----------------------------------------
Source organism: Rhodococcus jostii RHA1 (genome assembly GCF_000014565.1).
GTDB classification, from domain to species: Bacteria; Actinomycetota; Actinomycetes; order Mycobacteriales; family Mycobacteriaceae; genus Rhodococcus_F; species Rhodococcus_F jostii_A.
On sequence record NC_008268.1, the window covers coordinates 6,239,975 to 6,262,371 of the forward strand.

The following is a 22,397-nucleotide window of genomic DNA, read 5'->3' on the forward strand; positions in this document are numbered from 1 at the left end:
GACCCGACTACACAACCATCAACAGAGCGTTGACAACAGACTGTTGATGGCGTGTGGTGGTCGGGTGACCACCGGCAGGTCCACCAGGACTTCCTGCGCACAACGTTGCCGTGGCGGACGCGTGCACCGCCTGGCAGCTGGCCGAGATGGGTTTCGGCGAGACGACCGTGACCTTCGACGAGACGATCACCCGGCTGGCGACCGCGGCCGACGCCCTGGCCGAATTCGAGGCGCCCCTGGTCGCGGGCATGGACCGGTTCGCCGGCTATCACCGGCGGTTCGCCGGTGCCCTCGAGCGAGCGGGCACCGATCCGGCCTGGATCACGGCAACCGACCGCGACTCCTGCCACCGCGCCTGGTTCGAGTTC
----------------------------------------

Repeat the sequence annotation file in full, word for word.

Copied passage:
Source organism: Rhodococcus jostii RHA1 (genome assembly GCF_000014565.1).
GTDB classification, from domain to species: Bacteria; Actinomycetota; Actinomycetes; order Mycobacteriales; family Mycobacteriaceae; genus Rhodococcus_F; species Rhodococcus_F jostii_A.
On sequence record NC_008268.1, the window covers coordinates 6,239,975 to 6,262,371 of the forward strand.

The following is a 22,397-nucleotide window of genomic DNA, read 5'->3' on the forward strand; positions in this document are numbered from 1 at the left end:
GACCCGACTACACAACCATCAACAGAGCGTTGACAACAGACTGTTGATGGCGTGTGGTGGTCGGGTGACCACCGGCAGGTCCACCAGGACTTCCTGCGCACAACGTTGCCGTGGCGGACGCGTGCACCGCCTGGCAGCTGGCCGAGATGGGTTTCGGCGAGACGACCGTGACCTTCGACGAGACGATCACCCGGCTGGCGACCGCGGCCGACGCCCTGGCCGAATTCGAGGCGCCCCTGGTCGCGGGCATGGACCGGTTCGCCGGCTATCACCGGCGGTTCGCCGGTGCCCTCGAGCGAGCGGGCACCGATCCGGCCTGGATCACGGCAACCGACCGCGACTCCTGCCACCGCGCCTGGTTCGAGTTC